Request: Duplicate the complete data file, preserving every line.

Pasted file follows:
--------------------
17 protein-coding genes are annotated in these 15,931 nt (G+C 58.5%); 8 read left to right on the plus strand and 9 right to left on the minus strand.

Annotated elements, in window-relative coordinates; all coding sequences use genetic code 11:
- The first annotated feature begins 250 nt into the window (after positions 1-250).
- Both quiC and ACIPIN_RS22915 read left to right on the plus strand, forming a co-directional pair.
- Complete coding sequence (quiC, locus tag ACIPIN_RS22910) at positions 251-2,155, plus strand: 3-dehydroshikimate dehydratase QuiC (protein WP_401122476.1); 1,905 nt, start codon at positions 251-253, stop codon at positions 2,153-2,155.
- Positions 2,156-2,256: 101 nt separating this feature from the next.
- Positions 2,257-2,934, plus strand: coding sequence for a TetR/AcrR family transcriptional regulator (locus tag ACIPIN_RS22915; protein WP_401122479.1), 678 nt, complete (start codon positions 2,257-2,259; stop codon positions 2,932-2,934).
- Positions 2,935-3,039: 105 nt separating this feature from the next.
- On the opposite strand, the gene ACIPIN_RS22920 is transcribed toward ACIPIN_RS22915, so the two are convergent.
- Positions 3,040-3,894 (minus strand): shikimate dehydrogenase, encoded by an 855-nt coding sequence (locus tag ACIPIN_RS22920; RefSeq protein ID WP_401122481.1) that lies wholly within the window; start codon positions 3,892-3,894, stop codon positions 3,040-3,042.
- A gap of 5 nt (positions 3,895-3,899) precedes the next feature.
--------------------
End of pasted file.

17 protein-coding genes are annotated in these 15,931 nt (G+C 58.5%); 8 read left to right on the plus strand and 9 right to left on the minus strand.

Annotated elements, in window-relative coordinates; all coding sequences use genetic code 11:
- The first annotated feature begins 250 nt into the window (after positions 1-250).
- Both quiC and ACIPIN_RS22915 read left to right on the plus strand, forming a co-directional pair.
- Complete coding sequence (quiC, locus tag ACIPIN_RS22910) at positions 251-2,155, plus strand: 3-dehydroshikimate dehydratase QuiC (protein WP_401122476.1); 1,905 nt, start codon at positions 251-253, stop codon at positions 2,153-2,155.
- Positions 2,156-2,256: 101 nt separating this feature from the next.
- Positions 2,257-2,934, plus strand: coding sequence for a TetR/AcrR family transcriptional regulator (locus tag ACIPIN_RS22915; protein WP_401122479.1), 678 nt, complete (start codon positions 2,257-2,259; stop codon positions 2,932-2,934).
- Positions 2,935-3,039: 105 nt separating this feature from the next.
- On the opposite strand, the gene ACIPIN_RS22920 is transcribed toward ACIPIN_RS22915, so the two are convergent.
- Positions 3,040-3,894 (minus strand): shikimate dehydrogenase, encoded by an 855-nt coding sequence (locus tag ACIPIN_RS22920; RefSeq protein ID WP_401122481.1) that lies wholly within the window; start codon positions 3,892-3,894, stop codon positions 3,040-3,042.
- A gap of 5 nt (positions 3,895-3,899) precedes the next feature.